Bloody footsteps trailed up the grass-covered dune, power armor sinking into the sand beneath. Fire and smoke lit the horizon. The staccato crack of pulse rifles rent the air. Servos whining, Orlando crested the dune.
The sea stretched out in a great arc, on a beach littered with burnt drop-ships, half-burnt corpses mangled from the anti-spaceship emplacements. It was all about percentages, the command had explained. Some of them would make it, enough...enough to...
The water was grey-green as volcanic glass, surging gently despite the angry sky overhead. Radio traffic chittered, and Orlando turned it off, to listen to the deep surge of the water running against the beach, the tide slowly coming in. A few hours more and it would cover the hulls of the drop ships, drown anything that hadn't freed itself by that time.
No gulls wheeled to pick at the dead. Not yet. It was too soon, the noise had driven them off. Orlando's armor wheezed as it descended the dune, onto the beach itself. The sea...
In the briefing room, the sea had been a spit of blue pigment on a map. A globe-skirting forbidden zone. Power armor wasn't made for swimming. The techs even warned you about crossing rivers, falling into domestic swimming pools. Too heavy to float, and the seals could be damaged. Orlando had seen in training how once a coolant hose had come loose, and the operator had been stuck in the suit as the chilled water filled up their suit, unable to escape...even sweat and blood often puddled around the "boots," could make walking a slog. That's why Orlando always made sure to wear fresh socks, change them at every opportunity. To keep the foot-rot off.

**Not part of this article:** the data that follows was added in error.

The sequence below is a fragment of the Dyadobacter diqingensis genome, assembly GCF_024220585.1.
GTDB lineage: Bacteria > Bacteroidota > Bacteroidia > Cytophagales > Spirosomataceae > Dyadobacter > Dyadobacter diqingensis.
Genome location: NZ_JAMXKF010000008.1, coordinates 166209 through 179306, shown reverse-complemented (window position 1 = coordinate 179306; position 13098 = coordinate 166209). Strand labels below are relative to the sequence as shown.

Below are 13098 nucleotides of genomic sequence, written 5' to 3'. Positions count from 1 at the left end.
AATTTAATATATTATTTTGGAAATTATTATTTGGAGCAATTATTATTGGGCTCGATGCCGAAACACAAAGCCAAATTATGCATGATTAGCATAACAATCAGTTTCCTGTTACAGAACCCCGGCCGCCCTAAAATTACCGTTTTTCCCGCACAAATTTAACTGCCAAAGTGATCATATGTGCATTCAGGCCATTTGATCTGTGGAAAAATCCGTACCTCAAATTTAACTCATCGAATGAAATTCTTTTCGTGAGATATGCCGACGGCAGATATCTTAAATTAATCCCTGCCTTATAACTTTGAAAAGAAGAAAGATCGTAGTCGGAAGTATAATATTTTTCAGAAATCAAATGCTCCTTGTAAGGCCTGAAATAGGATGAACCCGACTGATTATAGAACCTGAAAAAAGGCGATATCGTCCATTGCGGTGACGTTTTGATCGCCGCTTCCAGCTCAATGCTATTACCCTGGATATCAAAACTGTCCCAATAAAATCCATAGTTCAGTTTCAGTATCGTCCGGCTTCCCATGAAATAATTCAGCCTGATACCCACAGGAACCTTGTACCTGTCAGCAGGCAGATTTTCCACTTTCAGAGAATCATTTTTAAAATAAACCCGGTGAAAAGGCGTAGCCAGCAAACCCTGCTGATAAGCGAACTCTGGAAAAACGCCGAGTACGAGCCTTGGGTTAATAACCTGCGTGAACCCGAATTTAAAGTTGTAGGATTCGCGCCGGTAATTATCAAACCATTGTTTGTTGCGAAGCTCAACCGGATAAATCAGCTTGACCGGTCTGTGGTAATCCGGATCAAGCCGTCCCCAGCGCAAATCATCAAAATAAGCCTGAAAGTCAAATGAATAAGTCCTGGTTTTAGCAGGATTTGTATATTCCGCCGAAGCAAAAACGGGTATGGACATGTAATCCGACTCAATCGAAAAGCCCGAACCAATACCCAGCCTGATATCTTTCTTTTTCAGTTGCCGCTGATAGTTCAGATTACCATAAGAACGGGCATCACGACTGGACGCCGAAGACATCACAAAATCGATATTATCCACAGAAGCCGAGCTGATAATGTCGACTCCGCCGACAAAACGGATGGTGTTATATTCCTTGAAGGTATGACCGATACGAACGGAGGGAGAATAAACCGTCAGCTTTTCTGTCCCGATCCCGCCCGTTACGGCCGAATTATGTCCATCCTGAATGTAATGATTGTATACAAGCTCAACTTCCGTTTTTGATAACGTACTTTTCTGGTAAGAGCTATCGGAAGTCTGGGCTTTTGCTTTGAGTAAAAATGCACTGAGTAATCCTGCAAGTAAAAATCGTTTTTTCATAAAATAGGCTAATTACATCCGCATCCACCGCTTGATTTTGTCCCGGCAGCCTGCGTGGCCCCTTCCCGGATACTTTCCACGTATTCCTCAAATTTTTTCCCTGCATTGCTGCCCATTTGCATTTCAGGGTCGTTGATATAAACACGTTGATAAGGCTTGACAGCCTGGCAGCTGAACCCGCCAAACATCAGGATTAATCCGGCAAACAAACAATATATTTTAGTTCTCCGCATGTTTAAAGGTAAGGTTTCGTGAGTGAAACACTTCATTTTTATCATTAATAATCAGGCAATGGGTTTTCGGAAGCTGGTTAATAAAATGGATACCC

Orlando sat, pulse rifle across the suit's knees as he watched the tide come in. He didn't dare come any closer. If he should get stuck in the water, in his armor, it could be a long, ugly death. Troopers didn't like that. Suicide was something all of them had considered, at some point. If you were already dead, there was no point in drawing it out. The officers didn't like that kind of talk, so the troopers kept it quiet, among themselves. What hoses you could cut, flood the compartment, black out quickly before you asphyxiate. Or the chemical agent in the heating pack for the rations, was toxic if swallowed - if you were lucky. Then there was the weak spot at the base of the helmet - if you could maneuver your plasma rifle to point at it. One clean shot, and that was it.
He saw some of the ones on the beach had tried a few of those things. The ones that had made it halfway out of their dropships, but too crushed and broken to move, crippled armor their metal alloy tombs. Orlando wondered if, in their last few moments, they too had desired the sea...